Mol. Cells

Benzidine Induces Epithelial–Mesenchymal Transition of Human Bladder Cancer Cells through Activation of ERK5 Pathway

Xin Sun, Tao Zhang, Qifei Deng, Qirui Zhou, Xianchao Sun, and Enlai Li

Additional article information


Benzidine, a known carcinogen, is closely associated with the development of bladder cancer (BC). Epithelial–mesenchymal transition (EMT) is a critical pathophysiological process in BC progression. The underlying molecular mechanisms of mitogen-activated protein kinase (MAPK) pathway, especially extracellular regulated protein kinases 5 (ERK5), in regulating benzidine-induced EMT remains unclarified. Hence, two human bladder cell lines, T24 and EJ, were utilized in our study. Briefly, cell migration was assessed by wound healing assay, and cell invasion was determined by Transwell assay. Quantitative PCR and western blot were utilized to determine both gene expressions as well as protein levels of EMT and MAPK, respectively. Small interfering RNA (siRNA) was transfected to further determine ERK5 function. As a result, the migration and invasion abilities were enhanced, epithelial marker expression was decreased while mesenchymal marker expression was increased in human BC cell lines. Meanwhile, benzidine administration led to activation of ERK5 and activator protein 1 (AP-1) proteins, without effective stimulation of the Jun N-terminal kinase (JNK) or p38 pathways. Moreover, Benzidine-induced EMT and ERK5 activation were completely suppressed by XMD8-92 and siRNAs specific to ERK5. Of note, ERK1/2 was activated in benzidine-treated T24 cells, while benzidine-induced EMT could not be reversed by U0126, an ERK1/2 inhibitor, as indicated by further study. Collectively, our findings revealed that ERK5-mediated EMT was critically involved in benzidine-correlated BC progression, indicating the therapeutic significance of ERK5 in benzidine-related BC.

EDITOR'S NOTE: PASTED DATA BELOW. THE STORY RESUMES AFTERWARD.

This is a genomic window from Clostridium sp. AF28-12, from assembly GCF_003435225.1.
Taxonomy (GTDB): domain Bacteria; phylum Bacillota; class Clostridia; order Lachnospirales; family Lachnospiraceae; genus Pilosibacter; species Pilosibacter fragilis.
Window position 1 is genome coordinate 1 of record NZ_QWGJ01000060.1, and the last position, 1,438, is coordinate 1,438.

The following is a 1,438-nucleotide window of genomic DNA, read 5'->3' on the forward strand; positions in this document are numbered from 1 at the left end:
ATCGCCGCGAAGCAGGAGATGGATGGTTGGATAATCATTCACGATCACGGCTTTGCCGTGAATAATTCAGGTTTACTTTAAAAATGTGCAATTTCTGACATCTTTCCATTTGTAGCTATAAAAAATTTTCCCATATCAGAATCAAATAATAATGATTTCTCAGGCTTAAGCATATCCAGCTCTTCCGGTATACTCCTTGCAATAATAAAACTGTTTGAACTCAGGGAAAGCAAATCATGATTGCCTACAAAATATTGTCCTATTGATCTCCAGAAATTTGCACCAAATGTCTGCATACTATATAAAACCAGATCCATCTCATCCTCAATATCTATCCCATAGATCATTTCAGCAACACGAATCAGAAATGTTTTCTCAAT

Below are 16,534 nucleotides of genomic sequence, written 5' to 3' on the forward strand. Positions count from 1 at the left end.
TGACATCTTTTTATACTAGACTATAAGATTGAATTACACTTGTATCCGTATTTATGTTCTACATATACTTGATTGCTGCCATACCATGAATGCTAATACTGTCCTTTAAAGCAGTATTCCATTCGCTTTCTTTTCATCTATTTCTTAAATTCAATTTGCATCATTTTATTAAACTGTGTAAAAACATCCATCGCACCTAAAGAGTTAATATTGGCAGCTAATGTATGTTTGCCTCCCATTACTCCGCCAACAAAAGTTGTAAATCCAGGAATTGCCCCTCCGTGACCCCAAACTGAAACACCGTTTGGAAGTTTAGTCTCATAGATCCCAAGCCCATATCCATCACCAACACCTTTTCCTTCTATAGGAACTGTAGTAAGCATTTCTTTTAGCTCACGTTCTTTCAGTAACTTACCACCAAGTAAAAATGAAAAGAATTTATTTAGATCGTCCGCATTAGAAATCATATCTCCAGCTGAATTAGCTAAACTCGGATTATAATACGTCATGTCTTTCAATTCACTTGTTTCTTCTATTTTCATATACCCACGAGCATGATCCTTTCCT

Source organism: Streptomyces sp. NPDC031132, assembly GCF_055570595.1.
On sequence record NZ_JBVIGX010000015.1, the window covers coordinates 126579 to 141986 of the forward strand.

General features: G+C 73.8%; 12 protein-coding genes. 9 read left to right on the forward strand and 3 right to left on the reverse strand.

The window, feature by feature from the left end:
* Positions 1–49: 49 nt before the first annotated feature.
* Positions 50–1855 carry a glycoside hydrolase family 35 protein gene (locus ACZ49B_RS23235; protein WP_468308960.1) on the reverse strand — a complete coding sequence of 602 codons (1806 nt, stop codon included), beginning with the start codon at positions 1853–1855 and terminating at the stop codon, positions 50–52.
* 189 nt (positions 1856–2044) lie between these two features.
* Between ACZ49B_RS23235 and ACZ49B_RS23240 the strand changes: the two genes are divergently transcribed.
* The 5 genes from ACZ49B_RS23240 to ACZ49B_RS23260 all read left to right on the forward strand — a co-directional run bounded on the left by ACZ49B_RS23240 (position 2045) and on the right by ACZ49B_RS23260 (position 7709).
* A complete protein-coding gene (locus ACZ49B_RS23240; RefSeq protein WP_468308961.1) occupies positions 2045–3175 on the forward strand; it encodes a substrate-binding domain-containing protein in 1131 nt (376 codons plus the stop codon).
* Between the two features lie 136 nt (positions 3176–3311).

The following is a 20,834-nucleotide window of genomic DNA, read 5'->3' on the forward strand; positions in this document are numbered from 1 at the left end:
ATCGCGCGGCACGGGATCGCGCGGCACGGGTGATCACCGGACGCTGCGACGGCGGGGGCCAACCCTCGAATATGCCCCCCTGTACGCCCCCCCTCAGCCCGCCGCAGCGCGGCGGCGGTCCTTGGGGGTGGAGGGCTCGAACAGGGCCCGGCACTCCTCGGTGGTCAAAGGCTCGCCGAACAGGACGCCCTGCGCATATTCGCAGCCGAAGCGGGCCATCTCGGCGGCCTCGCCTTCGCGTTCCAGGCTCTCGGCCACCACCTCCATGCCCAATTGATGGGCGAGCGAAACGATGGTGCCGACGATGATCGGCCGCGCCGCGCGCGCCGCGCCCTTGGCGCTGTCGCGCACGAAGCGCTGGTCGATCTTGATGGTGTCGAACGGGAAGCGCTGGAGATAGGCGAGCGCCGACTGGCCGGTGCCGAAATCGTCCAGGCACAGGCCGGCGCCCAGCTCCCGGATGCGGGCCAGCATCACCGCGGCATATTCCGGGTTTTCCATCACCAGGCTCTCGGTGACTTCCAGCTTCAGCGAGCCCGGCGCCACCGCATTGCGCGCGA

Keywords: benzidine, bladder cancer, epithelial-mesenchymal transition, ERK5


Bladder cancer (BC), the most frequently-seen urinary tract malignancy, appears to be one of the costliest diseases to manage from diagnosis to death (Siegel et al., 2016). Benzidine, an aromatic amine, is commercially produced and predominantly used in the production of dyes (Chung, 2016). Benzidine can cause various types of cancers, which, therefore, is confirmed as definite human carcinogens by the International Agency for Cancer Research (IARC) for several decades (IARC, 1987). To date, the positive association of benzidine with BC has been revealed by multiple epidemiological as well as experimental researches (Baan et al., 2008; Ma et al., 2012; Weistenhofer et al., 2008). Nevertheless, a lack of comprehensive understanding of molecular mechanism is one of the biggest obstacles to identify effective diagnostic and therapeutic approaches for benzidine-associated BC.

The process of epithelial–mesenchymal transition (EMT), initially described as an essential developmental program for embryogenesis, implantation and organogenesis, is now defined as a vital contributor to cancer progression and metastasis. It is featured by a lack of epithelial characteristics and the attainment of a motile, invasive, as well as migratory mesenchymal phenotype (Yeung and Yang, 2017). Studies have demonstrated the important involvement of EMT in tumorigenicity, tumor invasion, distant metastasis (Hui et al., 2017). Many carcinogens are involved in BC development, including benzidine, demonstrated to enhance benzidine-induced EMT (Liu et al., 2017; Zhao et al., 2015). Nevertheless, the potential mechanisms of benzidine-induced-EMT remains unclarified.